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Stop Selling and Add Value

Stop Selling & Add Value
I was subjected to one of the worst “sales” presentations I’ve ever witnessed yesterday. In fact, so much so that I decided to author this post as a reminder to those who still don’t understand that generating new business relationships is not about selling – it’s about establishing trust, rapport, and the creation of vaule without selling. What I’m about to espouse will cause many an eyebrow to furrow and jaw to drop…I truly believe that the traditional practice of sales as a business discipline has become at best ineffective, and in many cases flat out obsolete. You see, good business practices are not static. Stale methodologies and disciplines simply die a slow and very painful death, and it is my contention that the overwhelming majority of sales processes I see in today’s marketplace are just that…stale. If you want to create revenue, increase customer satisfaction, and drive brand equity, stop selling and start adding value. In the text that follows I’ll share my thoughts on how the practice of sales must change in order to survive.

Lest you think I’ve lost my mind, I want to be clear that I’m not advocating taking your eye off the revenue creation ball. Rather what I’m recommending will help you generate more revenue, with greater velocity by simply doing the right thing in putting your customer’s needs first. I hear a lot of noise about the tough economy, and revenue being down for many companies. I hear complaint upon complaint that companies just don’t have money to spend, and that nobody is buying. If you’re experiencing this type of reaction from your customer, it’s not because they don’t have money to spend, it’s because you’re selling and not adding value. It’s because you’re talking and not listening. It’s because you don’t get it…It’s not about you, your company, your products or your services. It’s about meeting customer needs and adding value. When you start paying more attention to your customer needs than your revenue needs, you’ll find you no longer have a revenue problem to complain about.

The problem with many sales organizations is that they still operate with the same principles and techniques they were using in the 60’s, 70’s and 80’s. While the technology supporting sales process have clearly evolved, the traditional sales strategies proffered by sales gurus 20 or 30 years ago have not kept pace with market needs. They are not nearly as effective as they once were, and as I’ve eluded to, in most cases they are obsolete.

Trust me when I tell you that your prospects and customers have heard it all before. They can see the worn-out, old school closes coming a mile away. They can sniff antiquated selling strategies, and will immediately tune out on presentations not deemed relevant. If your sales force is still FAB-selling, spin-selling, soft-selling or using any number of outdated, one size fits all selling methodologies, your sales are suffering whether you realize it or not.

So, my first suggestion is that you change nomenclature. Clients are people not fish. Don’t “lure” or “hook” them – engage them, listen to them and serve them. Eliminate the words “suspects” and “prospects” from your vocabulary and replace them with potential clients. Think about it – do you establish trust by profiling and targeting prospects, or by attempting to understand the needs of a potential client? This is much more than a semantical argument – it’s a philosophical shift in thinking, and a practical shift in acting. Stop selling and start serving.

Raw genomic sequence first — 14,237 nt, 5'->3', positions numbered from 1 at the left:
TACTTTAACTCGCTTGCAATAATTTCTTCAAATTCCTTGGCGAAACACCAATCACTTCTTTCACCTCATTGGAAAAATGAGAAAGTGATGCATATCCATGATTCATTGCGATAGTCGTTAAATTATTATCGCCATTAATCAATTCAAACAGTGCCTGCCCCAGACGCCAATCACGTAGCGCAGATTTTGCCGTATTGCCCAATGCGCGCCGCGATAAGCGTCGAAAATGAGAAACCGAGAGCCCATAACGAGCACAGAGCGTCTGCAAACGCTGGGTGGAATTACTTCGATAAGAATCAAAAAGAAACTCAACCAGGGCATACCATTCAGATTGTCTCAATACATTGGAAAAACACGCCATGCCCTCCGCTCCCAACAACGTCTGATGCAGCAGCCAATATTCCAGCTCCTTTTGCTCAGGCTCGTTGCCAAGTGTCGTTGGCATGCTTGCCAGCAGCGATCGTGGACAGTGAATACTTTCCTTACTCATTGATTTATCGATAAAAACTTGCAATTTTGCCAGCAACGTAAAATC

The truth is that in most corporations there exists a hierarchy of sales that comes with a very established and entrenched pecking order. The enterprise sales folks and key accounts reps sit atop the food chain, followed by inside sales reps, and at the bottom of the latter you’ll find the customer service reps. The hunters are revered and the farmers are tolerated. Regardless of the titles being used, this entire concept of sales is so antiquated it’s laughable. Frankly, most people I know would rather talk to a knowledgeable customer service person over a sales rep any day of the week. The reason for this should be obvious…The perception is that a customer service professional is providing information and helping them meet their needs. A sales person is trying to sell them something.

Call me crazy, but I don’t want to talk to someone who wants to manage my account, develop my business, or engineer my sale. I want to communicate with someone who wants to service my needs or solve my problems. Any organization that still has “sales” titles on their org charts and business cards is living in another time and place while attempting to do business in a world that’s already passed them by. It’s time for companies to realize that consumers have become very savvy and very demanding. Today’s consumer (B2B or B2C) does their homework, is well informed, and buys…they are not sold.

Engage me, communicate with me, add value to my business, solve my problems, create opportunity for me, educate me, inform me, but don’t try and sell me…it won’t work. An attempt to sell me insults my intelligence and wastes my time. Think about it…do you like to be sold? News flash…nobody does. Now ask yourself this question, do you like to be helped? Most reasonable people do. The difference between the two positions while subtle, are very meaningful and powerful. If customer centricity is a buzzword as opposed to the foundation of your corporate culture then you have some work to do. The reality is that until I know that you care more about meeting my needs than yours, you’ll remain on the outside looking in. By the way, in order to understand my needs you have to actually know something about me…